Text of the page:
The following instructions can be executed only if CPL <= IOPL:
To use sensitive instructions, a procedure must execute at a privilege level at least as privileged as that specified by the IOPL (CPL <= IOPL). Any attempt by a less privileged procedure to use a sensitive instruction results in a general protection exception.
Because each task has its own unique copy of the flags register, each task can have a different IOPL. A task whose primary function is to perform I/O (a device driver) can benefit from having an IOPL of three, thereby permitting all procedures of the task to perform I/O. Other tasks typically have IOPL set to zero or one, reserving the right to perform I/O instructions for the most privileged procedures.
A task can change IOPL only with the POPF instruction; however, such changes are privileged. No procedure may alter IOPL (the I/O privilege level in the flag register) unless the procedure is executing at privilege level 0. An attempt by a less privileged procedure to alter IOPL does not result in an exception; IOPL simply remains unaltered.
The POPF instruction may be used in addition to CLI and STI to alter the interrupt-enable flag (IF); however, changes to IF by POPF are IOPL-sensitive. A procedure may alter IF with a POPF instruction only when executing at a level that is at least as privileged as IOPL. An attempt by a less privileged procedure to alter IF in this manner does not result in an exception; IF simply remains unaltered.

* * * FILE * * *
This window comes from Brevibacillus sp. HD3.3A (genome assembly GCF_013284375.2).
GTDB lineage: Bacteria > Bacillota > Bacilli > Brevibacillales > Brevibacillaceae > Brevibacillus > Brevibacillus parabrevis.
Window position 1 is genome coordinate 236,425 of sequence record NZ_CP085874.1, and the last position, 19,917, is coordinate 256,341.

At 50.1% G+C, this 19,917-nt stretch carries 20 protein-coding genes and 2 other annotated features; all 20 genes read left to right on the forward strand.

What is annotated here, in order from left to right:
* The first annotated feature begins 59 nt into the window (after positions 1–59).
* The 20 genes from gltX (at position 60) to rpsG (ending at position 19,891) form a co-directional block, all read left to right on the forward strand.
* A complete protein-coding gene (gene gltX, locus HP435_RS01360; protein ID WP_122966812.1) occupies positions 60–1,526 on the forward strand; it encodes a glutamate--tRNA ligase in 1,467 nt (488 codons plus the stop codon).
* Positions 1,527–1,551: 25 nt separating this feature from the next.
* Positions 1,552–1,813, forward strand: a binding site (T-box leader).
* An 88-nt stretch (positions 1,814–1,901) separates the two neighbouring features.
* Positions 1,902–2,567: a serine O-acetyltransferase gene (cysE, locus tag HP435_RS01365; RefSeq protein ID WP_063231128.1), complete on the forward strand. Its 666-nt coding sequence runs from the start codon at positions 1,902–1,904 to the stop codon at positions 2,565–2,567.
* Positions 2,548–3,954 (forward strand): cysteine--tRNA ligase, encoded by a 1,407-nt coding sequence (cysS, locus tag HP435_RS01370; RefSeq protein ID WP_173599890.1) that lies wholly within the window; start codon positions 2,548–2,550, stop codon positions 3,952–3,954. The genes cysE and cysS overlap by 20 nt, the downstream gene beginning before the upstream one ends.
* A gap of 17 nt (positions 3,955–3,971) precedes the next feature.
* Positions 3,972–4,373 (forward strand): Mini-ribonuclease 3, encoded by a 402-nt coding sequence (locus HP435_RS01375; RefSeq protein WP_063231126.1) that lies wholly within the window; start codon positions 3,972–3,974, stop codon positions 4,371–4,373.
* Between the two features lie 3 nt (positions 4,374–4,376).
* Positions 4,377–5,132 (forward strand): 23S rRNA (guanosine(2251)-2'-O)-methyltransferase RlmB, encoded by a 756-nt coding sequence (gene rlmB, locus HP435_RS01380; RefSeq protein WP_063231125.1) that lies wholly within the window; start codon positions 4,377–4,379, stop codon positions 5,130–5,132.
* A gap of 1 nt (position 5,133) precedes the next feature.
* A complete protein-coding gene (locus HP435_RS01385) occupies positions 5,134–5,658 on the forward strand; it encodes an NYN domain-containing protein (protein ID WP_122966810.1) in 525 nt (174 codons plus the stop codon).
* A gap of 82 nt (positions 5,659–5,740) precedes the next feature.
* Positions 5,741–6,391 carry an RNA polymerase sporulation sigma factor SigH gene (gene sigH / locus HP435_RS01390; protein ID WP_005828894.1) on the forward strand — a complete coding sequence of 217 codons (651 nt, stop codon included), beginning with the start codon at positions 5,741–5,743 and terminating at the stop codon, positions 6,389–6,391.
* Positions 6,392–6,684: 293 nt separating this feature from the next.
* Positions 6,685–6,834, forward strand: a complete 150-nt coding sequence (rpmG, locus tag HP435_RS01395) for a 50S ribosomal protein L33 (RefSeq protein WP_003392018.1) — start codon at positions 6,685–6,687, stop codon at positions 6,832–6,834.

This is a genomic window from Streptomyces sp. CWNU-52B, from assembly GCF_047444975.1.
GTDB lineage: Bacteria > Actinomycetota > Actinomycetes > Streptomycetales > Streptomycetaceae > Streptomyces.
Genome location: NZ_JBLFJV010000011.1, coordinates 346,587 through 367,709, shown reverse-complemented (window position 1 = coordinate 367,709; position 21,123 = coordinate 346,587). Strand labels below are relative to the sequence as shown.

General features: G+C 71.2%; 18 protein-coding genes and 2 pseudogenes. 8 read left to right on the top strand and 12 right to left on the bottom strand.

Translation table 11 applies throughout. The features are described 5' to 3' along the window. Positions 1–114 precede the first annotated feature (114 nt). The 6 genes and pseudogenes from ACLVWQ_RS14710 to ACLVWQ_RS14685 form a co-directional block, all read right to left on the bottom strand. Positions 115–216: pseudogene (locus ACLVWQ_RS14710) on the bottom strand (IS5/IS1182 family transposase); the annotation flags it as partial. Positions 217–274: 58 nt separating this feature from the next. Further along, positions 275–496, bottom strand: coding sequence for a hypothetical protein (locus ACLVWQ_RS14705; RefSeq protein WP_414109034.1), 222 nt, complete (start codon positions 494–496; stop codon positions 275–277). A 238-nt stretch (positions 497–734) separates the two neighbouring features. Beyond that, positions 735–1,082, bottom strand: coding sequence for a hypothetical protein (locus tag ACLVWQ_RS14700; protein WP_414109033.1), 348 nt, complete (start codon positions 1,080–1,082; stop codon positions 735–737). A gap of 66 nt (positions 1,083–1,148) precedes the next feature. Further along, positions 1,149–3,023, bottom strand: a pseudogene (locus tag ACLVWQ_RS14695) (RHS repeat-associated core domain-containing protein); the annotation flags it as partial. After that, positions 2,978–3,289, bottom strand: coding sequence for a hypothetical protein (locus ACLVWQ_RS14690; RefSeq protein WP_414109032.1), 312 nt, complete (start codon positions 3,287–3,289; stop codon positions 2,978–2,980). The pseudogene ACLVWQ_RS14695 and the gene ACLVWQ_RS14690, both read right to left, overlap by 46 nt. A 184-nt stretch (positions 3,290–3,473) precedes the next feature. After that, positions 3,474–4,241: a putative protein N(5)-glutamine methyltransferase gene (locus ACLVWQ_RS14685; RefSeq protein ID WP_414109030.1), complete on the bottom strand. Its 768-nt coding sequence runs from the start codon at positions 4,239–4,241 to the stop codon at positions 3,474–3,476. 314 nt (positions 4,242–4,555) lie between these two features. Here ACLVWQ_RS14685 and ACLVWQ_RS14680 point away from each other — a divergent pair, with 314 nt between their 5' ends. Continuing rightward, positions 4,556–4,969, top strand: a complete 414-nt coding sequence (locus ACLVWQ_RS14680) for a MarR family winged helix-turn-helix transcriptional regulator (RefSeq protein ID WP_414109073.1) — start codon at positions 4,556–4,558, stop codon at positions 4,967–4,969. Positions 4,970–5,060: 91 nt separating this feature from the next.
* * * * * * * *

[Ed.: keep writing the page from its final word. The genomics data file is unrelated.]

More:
In protected mode, when it encounters an I/O instruction (IN, INS, OUT, or OUTS), the processor first checks whether CPL <= IOPL. If this condition is true, the I/O operation may proceed. If not true, the processor checks the I/O permission map. (In virtual 8086 mode, the processor consults the map without regard for IOPL . Refer to Chapter 15.)
Each bit in the map corresponds to an I/O port byte address; for example, the bit for port 41 is found at I/O map base + 5, bit offset 1. The processor tests all the bits that correspond to the I/O addresses spanned by an I/O operation; for example, a doubleword operation tests four bits corresponding to four adjacent byte addresses. If any tested bit is set, the processor signals a general protection exception. If all the tested bits are zero, the I/O operation may proceed.
It is not necessary for the I/O permission map to represent all the I/O addresses. I/O addresses not spanned by the map are treated as if they had one bits in the map. For example, if TSS limit is equal to I/O map base + 31, the first 256 I/O ports are mapped; I/O operations on any port greater than 255 cause an exception.
If I/O map base is greater than or equal to TSS limit, the TSS segment has no I/O permission map, and all I/O instructions in the 80386 program cause exceptions when CPL > IOPL.
Because the I/O permission map is in the TSS segment, different tasks can have different maps. Thus, the operating system can allocate ports to a task by changing the I/O permission map in the task's TSS.
Chapter 8 -- Input/Output
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Chapter 8 -- Input/Output